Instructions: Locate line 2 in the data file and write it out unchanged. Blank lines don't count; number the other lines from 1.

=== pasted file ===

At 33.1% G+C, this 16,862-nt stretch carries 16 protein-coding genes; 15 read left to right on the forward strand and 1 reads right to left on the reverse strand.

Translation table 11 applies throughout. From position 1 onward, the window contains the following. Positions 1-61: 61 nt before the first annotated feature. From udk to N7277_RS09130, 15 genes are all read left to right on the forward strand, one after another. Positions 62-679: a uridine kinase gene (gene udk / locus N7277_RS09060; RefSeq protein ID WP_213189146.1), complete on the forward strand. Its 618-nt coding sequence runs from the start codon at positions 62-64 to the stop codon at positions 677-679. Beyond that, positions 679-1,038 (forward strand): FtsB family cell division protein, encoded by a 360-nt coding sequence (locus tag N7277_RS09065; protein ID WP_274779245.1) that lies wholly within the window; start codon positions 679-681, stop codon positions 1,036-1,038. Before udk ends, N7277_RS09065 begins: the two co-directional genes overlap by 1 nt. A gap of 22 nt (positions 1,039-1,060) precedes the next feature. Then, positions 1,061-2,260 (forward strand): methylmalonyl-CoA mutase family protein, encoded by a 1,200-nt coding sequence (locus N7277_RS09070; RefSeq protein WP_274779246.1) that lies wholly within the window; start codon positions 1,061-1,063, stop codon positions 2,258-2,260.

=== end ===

Translation table 11 applies throughout. From position 1 onward, the window contains the following. Positions 1-61: 61 nt before the first annotated feature. From udk to N7277_RS09130, 15 genes are all read left to right on the forward strand, one after another. Positions 62-679: a uridine kinase gene (gene udk / locus N7277_RS09060; RefSeq protein ID WP_213189146.1), complete on the forward strand. Its 618-nt coding sequence runs from the start codon at positions 62-64 to the stop codon at positions 677-679. Beyond that, positions 679-1,038 (forward strand): FtsB family cell division protein, encoded by a 360-nt coding sequence (locus tag N7277_RS09065; protein ID WP_274779245.1) that lies wholly within the window; start codon positions 679-681, stop codon positions 1,036-1,038. Before udk ends, N7277_RS09065 begins: the two co-directional genes overlap by 1 nt. A gap of 22 nt (positions 1,039-1,060) precedes the next feature. Then, positions 1,061-2,260 (forward strand): methylmalonyl-CoA mutase family protein, encoded by a 1,200-nt coding sequence (locus N7277_RS09070; RefSeq protein WP_274779246.1) that lies wholly within the window; start codon positions 1,061-1,063, stop codon positions 2,258-2,260.